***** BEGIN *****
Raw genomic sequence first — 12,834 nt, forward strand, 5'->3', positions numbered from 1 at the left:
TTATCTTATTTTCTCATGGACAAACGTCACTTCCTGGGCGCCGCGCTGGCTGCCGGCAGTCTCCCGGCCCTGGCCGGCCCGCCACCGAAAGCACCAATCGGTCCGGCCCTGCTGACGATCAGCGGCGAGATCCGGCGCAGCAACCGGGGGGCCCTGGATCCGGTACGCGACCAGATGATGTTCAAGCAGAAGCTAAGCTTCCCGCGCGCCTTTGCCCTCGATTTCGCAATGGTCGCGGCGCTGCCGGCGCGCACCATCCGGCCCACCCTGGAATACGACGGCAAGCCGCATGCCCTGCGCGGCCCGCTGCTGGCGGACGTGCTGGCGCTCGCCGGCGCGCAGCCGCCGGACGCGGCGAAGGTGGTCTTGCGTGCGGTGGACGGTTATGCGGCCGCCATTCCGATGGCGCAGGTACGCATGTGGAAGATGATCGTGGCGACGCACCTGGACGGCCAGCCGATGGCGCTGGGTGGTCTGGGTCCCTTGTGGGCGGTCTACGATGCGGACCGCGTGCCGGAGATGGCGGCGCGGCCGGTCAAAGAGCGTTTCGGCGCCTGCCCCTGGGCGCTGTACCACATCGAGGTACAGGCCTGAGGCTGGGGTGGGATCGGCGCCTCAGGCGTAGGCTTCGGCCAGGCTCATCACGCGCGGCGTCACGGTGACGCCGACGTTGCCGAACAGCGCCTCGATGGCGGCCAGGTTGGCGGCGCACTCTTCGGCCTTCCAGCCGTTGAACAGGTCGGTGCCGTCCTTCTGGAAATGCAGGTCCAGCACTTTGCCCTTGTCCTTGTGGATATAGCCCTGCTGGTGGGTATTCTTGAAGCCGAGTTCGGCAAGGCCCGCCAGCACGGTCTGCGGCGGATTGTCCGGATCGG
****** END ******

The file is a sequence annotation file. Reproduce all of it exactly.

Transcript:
Raw genomic sequence first — 12,834 nt, forward strand, 5'->3', positions numbered from 1 at the left:
TTATCTTATTTTCTCATGGACAAACGTCACTTCCTGGGCGCCGCGCTGGCTGCCGGCAGTCTCCCGGCCCTGGCCGGCCCGCCACCGAAAGCACCAATCGGTCCGGCCCTGCTGACGATCAGCGGCGAGATCCGGCGCAGCAACCGGGGGGCCCTGGATCCGGTACGCGACCAGATGATGTTCAAGCAGAAGCTAAGCTTCCCGCGCGCCTTTGCCCTCGATTTCGCAATGGTCGCGGCGCTGCCGGCGCGCACCATCCGGCCCACCCTGGAATACGACGGCAAGCCGCATGCCCTGCGCGGCCCGCTGCTGGCGGACGTGCTGGCGCTCGCCGGCGCGCAGCCGCCGGACGCGGCGAAGGTGGTCTTGCGTGCGGTGGACGGTTATGCGGCCGCCATTCCGATGGCGCAGGTACGCATGTGGAAGATGATCGTGGCGACGCACCTGGACGGCCAGCCGATGGCGCTGGGTGGTCTGGGTCCCTTGTGGGCGGTCTACGATGCGGACCGCGTGCCGGAGATGGCGGCGCGGCCGGTCAAAGAGCGTTTCGGCGCCTGCCCCTGGGCGCTGTACCACATCGAGGTACAGGCCTGAGGCTGGGGTGGGATCGGCGCCTCAGGCGTAGGCTTCGGCCAGGCTCATCACGCGCGGCGTCACGGTGACGCCGACGTTGCCGAACAGCGCCTCGATGGCGGCCAGGTTGGCGGCGCACTCTTCGGCCTTCCAGCCGTTGAACAGGTCGGTGCCGTCCTTCTGGAAATGCAGGTCCAGCACTTTGCCCTTGTCCTTGTGGATATAGCCCTGCTGGTGGGTATTCTTGAAGCCGAGTTCGGCAAGGCCCGCCAGCACGGTCTGCGGCGGATTGTCCGGATCGG